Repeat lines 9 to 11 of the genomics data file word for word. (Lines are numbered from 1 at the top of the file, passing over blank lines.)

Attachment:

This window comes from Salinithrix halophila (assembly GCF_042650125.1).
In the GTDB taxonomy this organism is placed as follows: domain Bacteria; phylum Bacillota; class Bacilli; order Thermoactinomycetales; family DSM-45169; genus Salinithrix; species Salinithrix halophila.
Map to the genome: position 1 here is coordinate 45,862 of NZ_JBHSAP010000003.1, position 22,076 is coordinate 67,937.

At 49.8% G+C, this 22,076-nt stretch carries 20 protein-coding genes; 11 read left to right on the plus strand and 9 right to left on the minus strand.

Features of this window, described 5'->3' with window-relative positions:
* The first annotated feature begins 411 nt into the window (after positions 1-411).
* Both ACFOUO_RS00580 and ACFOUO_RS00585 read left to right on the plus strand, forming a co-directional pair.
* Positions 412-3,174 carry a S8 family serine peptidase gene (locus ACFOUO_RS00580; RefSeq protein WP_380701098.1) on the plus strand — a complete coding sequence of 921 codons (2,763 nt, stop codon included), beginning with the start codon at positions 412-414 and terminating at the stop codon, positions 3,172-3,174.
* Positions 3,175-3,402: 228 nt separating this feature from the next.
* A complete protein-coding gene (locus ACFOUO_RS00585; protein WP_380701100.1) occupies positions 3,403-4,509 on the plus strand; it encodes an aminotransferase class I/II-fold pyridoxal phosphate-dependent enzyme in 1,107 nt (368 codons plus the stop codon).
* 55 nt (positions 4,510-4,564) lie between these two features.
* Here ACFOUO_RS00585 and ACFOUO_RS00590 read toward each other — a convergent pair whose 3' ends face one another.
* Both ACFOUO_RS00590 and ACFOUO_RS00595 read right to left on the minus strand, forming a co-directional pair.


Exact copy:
* Positions 3,175-3,402: 228 nt separating this feature from the next.
* A complete protein-coding gene (locus ACFOUO_RS00585; protein WP_380701100.1) occupies positions 3,403-4,509 on the plus strand; it encodes an aminotransferase class I/II-fold pyridoxal phosphate-dependent enzyme in 1,107 nt (368 codons plus the stop codon).
* 55 nt (positions 4,510-4,564) lie between these two features.